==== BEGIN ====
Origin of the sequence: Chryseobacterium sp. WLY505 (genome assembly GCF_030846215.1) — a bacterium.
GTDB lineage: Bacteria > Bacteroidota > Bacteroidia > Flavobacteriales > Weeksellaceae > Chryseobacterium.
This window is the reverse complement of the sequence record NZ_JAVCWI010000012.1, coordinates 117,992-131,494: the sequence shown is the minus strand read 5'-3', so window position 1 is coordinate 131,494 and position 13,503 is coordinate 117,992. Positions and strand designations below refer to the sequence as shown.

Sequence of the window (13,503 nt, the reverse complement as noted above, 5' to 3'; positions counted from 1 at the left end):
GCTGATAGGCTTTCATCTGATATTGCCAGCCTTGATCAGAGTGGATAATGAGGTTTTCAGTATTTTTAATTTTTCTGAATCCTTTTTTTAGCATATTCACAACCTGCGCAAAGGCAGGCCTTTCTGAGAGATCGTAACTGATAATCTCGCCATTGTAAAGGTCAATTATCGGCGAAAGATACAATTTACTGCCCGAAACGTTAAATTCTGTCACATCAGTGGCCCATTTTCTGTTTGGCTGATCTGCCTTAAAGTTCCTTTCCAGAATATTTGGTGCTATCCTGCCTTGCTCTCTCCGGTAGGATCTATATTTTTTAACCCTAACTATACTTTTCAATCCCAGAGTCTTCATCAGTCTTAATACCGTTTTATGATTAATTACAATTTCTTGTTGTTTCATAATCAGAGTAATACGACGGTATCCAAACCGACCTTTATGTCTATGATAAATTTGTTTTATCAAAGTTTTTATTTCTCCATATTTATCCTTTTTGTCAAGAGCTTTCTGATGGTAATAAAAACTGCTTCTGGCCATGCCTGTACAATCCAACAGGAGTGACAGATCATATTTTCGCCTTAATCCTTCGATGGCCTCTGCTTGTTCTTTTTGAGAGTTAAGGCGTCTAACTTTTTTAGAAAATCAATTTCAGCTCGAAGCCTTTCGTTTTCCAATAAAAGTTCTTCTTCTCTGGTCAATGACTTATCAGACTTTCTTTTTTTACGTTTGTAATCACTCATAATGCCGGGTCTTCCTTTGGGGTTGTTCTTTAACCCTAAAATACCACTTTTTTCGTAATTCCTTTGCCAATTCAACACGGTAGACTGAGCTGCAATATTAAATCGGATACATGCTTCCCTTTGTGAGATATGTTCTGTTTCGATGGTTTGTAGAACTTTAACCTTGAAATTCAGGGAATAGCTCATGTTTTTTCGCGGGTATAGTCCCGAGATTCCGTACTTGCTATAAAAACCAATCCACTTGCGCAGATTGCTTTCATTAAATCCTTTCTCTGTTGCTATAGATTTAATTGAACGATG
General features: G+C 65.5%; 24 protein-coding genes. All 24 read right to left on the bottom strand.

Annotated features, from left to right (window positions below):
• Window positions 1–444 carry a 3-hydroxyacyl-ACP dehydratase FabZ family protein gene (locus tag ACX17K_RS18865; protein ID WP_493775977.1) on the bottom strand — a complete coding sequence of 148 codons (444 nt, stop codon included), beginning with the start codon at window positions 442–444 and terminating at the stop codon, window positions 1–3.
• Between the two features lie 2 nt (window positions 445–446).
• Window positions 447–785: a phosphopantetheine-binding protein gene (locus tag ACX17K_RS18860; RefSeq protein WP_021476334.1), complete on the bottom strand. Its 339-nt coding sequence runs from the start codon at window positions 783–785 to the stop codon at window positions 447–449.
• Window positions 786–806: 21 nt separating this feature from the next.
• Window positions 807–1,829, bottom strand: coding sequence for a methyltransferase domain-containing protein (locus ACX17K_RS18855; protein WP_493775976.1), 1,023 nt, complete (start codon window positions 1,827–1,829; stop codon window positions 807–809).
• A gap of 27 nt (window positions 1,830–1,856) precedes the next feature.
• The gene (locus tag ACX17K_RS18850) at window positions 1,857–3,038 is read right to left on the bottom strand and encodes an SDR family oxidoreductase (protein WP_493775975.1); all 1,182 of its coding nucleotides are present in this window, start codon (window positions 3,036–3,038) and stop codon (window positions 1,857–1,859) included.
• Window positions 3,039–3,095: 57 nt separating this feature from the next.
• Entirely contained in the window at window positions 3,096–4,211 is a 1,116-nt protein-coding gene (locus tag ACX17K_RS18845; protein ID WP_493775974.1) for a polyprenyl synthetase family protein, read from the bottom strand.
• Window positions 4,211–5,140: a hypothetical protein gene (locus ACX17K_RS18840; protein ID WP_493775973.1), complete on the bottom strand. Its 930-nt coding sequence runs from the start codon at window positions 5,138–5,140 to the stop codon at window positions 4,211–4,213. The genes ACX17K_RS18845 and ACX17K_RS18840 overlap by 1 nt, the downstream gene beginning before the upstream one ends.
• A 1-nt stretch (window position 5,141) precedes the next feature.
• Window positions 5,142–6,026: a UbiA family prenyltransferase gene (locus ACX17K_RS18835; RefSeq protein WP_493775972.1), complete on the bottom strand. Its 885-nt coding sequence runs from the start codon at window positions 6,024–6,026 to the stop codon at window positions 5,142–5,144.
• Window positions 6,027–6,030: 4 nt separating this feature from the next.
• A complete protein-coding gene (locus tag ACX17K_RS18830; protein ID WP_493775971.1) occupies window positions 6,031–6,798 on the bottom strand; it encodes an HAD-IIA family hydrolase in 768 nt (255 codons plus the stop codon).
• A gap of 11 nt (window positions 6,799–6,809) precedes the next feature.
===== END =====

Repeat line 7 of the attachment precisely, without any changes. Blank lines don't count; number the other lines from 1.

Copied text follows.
Annotated features, from left to right (window positions below):